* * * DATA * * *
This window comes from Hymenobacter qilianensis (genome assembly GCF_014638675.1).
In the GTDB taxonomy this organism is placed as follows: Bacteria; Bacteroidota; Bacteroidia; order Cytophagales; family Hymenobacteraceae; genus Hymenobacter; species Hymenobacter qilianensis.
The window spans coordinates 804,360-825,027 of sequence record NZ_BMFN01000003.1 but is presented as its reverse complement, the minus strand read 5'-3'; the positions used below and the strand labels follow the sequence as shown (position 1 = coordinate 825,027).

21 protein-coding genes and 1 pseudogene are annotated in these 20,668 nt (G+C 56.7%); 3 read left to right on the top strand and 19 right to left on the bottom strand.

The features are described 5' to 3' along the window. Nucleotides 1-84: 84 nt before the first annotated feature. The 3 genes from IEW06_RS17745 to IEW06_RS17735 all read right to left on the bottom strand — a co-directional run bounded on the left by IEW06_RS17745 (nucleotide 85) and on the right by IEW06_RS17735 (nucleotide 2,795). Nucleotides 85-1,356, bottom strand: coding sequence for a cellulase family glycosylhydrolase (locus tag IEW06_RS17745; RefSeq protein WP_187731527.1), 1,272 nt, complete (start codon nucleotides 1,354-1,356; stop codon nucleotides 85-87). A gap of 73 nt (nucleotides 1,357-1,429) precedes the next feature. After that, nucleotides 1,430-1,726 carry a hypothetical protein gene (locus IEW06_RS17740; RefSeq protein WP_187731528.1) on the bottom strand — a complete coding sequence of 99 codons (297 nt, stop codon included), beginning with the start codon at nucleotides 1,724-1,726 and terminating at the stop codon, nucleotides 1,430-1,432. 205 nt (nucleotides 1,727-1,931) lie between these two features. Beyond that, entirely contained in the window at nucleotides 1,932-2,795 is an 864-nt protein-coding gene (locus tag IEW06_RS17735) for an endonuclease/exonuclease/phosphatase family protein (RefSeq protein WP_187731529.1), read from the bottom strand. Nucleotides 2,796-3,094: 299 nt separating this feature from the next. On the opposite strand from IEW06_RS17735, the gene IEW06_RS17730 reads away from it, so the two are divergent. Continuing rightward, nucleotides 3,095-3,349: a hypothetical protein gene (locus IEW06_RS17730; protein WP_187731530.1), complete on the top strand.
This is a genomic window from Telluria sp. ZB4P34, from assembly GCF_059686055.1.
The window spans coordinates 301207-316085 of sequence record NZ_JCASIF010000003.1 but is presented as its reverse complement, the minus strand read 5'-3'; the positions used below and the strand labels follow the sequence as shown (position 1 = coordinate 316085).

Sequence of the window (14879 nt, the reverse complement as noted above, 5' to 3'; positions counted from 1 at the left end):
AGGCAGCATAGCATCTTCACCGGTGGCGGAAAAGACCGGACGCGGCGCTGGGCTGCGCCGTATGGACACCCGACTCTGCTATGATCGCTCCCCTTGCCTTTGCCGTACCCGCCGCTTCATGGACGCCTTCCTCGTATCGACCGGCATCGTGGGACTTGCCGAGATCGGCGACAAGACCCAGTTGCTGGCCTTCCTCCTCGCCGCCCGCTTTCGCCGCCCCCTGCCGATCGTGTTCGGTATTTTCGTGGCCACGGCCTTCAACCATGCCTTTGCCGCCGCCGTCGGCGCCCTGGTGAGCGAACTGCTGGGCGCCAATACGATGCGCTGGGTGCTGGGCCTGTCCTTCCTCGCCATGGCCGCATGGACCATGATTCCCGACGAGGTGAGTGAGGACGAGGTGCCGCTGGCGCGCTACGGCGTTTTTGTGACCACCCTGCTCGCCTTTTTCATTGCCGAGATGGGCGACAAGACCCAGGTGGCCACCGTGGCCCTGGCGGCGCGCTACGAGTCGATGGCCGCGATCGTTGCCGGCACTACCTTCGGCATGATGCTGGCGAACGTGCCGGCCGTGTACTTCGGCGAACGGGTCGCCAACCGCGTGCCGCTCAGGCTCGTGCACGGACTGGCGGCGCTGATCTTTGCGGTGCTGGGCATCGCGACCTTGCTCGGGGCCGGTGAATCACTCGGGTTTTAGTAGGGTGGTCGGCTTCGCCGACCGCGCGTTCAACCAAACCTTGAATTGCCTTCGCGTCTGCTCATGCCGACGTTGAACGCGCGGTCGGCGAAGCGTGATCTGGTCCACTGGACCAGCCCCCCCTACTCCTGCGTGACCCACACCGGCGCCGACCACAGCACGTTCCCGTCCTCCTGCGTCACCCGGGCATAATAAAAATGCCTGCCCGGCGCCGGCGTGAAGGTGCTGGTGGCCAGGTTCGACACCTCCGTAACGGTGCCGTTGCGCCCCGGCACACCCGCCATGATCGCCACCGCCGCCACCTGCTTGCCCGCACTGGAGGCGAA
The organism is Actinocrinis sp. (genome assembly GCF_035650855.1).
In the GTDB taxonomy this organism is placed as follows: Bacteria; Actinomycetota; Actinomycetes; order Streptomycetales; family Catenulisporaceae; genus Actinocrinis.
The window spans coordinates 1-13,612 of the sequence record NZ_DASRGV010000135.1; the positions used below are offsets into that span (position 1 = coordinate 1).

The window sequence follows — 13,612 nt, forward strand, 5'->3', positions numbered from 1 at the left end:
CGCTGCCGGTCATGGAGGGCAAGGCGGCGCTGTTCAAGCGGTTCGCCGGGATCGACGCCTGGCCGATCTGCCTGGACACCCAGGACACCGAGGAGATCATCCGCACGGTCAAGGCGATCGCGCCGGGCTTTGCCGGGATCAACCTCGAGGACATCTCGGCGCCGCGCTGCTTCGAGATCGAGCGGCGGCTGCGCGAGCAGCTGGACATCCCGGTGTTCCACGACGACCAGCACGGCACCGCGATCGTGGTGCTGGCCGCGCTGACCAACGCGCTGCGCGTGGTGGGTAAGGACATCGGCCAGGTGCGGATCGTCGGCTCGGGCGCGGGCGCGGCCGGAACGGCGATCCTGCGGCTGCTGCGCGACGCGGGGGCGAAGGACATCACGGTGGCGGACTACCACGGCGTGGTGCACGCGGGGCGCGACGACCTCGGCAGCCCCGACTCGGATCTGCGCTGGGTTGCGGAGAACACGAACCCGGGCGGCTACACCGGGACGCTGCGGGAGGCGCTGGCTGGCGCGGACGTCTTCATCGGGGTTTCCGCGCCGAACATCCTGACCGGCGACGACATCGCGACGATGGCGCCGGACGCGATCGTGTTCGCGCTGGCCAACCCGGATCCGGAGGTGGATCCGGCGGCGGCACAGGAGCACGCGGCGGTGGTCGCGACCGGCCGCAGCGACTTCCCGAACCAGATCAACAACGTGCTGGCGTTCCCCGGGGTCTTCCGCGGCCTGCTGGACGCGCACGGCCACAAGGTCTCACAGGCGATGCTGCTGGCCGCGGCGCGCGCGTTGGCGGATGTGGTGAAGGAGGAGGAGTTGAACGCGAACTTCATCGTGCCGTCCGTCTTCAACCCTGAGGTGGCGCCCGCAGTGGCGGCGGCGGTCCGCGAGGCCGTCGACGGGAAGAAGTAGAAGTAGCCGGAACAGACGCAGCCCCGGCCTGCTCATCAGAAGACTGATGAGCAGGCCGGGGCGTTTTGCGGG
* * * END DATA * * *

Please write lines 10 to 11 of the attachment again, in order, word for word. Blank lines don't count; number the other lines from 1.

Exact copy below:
The organism is Actinocrinis sp. (genome assembly GCF_035650855.1).
In the GTDB taxonomy this organism is placed as follows: Bacteria; Actinomycetota; Actinomycetes; order Streptomycetales; family Catenulisporaceae; genus Actinocrinis.